Liverpool Football Club have banned The Sun reporters from attending games at Anfield due to the newspaper’s coverage of the Hillsborough disaster.
It is understood that The Sun will no longer receive accreditation for fixtures at Anfield, meaning that journalists can no longer attend any match across all competitions in a working capacity.
The ban also extends to press conferences at Melwood, the club’s training ground.
The publication has been universally hated on Merseyside due to its infamous reporting of the 1989 Hillsborough disaster, in which 96 Liverpool supporters were unlawfully killed.
Four days after the disaster, The Sun ran a front-page headline of ‘The Truth’, printing a number of harmful claims which have since been proven to be false. The Sun have always maintained they they were simply misinformed by their sources, unnamed South Yorkshire police officers.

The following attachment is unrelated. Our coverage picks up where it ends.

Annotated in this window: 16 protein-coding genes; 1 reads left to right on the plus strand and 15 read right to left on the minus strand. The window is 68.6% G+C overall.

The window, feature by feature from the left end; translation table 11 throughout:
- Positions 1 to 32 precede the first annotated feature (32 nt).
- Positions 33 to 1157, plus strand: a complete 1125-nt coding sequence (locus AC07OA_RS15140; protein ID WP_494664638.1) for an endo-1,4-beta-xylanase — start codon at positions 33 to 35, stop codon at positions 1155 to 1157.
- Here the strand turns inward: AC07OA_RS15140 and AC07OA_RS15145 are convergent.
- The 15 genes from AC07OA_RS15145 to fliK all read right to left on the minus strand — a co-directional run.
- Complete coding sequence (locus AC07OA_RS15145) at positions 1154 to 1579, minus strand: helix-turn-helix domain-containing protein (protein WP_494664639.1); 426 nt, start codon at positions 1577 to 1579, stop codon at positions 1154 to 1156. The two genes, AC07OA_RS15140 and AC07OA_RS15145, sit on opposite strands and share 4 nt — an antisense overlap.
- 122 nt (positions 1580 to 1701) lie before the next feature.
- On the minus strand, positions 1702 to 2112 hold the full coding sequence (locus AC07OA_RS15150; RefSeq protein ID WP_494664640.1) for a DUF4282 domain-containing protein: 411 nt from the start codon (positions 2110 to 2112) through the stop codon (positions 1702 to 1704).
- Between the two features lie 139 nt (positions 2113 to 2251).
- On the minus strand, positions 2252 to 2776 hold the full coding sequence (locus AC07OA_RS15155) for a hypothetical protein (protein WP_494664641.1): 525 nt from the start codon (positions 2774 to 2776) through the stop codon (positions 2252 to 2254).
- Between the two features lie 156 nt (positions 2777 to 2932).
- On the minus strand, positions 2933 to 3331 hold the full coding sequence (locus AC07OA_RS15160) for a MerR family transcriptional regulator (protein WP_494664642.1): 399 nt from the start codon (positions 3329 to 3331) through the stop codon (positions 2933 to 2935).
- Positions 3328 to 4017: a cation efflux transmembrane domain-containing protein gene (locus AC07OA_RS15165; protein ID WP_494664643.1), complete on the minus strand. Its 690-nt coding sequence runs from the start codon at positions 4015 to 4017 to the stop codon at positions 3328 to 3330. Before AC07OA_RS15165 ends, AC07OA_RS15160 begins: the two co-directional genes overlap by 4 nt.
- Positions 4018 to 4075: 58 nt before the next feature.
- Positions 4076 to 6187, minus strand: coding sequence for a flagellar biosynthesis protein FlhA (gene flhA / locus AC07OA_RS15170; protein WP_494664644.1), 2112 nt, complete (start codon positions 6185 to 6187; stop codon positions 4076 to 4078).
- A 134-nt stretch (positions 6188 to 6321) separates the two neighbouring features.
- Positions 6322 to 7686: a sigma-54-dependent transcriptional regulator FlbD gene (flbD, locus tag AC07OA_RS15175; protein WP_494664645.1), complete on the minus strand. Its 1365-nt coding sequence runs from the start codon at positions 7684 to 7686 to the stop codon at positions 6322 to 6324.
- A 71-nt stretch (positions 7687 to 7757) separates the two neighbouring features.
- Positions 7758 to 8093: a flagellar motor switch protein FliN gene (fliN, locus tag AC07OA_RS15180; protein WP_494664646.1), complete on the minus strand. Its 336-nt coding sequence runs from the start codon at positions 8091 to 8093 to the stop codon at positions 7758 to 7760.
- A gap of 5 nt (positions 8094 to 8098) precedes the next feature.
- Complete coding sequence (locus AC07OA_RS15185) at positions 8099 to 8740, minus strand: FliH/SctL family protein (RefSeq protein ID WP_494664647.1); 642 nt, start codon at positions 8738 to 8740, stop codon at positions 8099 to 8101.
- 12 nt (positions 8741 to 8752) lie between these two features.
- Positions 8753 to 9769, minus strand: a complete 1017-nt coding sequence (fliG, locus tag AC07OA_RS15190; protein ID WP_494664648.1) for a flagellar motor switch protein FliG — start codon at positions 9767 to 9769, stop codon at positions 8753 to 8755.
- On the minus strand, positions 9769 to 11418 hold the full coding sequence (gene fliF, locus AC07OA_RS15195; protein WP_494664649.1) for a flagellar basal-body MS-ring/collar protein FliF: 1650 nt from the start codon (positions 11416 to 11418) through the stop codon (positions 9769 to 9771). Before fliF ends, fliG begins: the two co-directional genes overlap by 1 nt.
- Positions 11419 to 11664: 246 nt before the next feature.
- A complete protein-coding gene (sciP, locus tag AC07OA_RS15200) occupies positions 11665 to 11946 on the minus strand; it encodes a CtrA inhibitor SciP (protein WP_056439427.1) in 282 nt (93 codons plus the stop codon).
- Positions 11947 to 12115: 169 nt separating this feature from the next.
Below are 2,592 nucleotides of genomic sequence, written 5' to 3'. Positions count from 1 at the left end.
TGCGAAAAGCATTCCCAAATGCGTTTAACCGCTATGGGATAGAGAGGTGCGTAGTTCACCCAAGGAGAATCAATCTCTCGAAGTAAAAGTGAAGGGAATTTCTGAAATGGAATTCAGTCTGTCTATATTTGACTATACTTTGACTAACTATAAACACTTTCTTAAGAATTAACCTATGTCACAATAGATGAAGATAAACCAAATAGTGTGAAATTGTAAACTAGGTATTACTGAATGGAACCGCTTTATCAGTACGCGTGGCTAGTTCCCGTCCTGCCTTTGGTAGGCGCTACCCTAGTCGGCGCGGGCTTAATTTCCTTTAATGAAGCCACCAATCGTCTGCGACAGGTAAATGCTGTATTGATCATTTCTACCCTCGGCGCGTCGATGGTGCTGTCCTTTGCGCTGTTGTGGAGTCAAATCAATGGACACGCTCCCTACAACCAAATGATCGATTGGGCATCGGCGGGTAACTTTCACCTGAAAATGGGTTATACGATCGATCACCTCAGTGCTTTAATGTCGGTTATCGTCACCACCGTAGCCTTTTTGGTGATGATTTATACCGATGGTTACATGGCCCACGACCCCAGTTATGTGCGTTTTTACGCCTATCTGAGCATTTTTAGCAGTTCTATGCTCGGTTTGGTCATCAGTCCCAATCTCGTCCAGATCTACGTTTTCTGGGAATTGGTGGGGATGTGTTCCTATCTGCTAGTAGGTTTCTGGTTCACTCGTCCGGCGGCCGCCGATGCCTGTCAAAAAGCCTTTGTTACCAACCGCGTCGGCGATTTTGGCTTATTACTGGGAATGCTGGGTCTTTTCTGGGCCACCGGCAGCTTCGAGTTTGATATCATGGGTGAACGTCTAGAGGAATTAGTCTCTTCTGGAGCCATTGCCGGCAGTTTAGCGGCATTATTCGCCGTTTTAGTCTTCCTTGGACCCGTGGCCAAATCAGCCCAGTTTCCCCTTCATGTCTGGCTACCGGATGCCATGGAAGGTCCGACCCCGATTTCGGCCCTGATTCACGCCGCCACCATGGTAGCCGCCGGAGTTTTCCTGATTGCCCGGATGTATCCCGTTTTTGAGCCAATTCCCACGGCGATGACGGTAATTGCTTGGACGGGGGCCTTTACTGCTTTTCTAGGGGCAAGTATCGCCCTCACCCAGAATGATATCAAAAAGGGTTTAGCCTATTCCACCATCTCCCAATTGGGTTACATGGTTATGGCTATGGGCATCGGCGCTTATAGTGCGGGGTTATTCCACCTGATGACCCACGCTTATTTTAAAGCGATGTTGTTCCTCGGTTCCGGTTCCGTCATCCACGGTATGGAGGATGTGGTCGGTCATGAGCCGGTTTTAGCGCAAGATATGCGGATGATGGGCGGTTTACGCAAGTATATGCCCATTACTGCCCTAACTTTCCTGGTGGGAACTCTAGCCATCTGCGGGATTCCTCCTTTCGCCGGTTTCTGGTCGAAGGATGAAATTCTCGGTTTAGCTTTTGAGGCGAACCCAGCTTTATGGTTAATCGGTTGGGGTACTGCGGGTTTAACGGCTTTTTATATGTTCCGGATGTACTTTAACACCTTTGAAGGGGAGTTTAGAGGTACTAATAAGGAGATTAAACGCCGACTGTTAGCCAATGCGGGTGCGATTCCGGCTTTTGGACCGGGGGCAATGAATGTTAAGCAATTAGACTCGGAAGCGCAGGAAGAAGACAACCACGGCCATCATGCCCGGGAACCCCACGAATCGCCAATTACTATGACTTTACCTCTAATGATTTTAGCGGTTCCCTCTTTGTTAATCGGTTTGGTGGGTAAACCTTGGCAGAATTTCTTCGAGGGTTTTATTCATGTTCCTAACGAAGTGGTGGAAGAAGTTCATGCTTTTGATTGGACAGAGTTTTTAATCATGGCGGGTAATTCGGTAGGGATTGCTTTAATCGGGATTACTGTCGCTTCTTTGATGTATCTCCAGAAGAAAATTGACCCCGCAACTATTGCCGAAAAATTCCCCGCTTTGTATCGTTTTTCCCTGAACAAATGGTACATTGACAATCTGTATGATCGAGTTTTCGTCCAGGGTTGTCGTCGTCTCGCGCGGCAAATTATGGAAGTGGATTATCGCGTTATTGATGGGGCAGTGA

The paper has been hated in the area ever since, and campaigns were renewed to boycott it since a jury found last April that 96 people had been unlawfully killed due to manslaughter by gross negligence of the South Yorkshire police officer in command of the match, Ch Supt David Duckenfield.
The Total Eclipse of The S*n campaign had approached Liverpool and held talks with the club ever since, with families of the 96 victims understood to have called for The Sun to be denied access to Anfield and Melwood.
The final decision to call an immediate ban was reached on Thursday evening.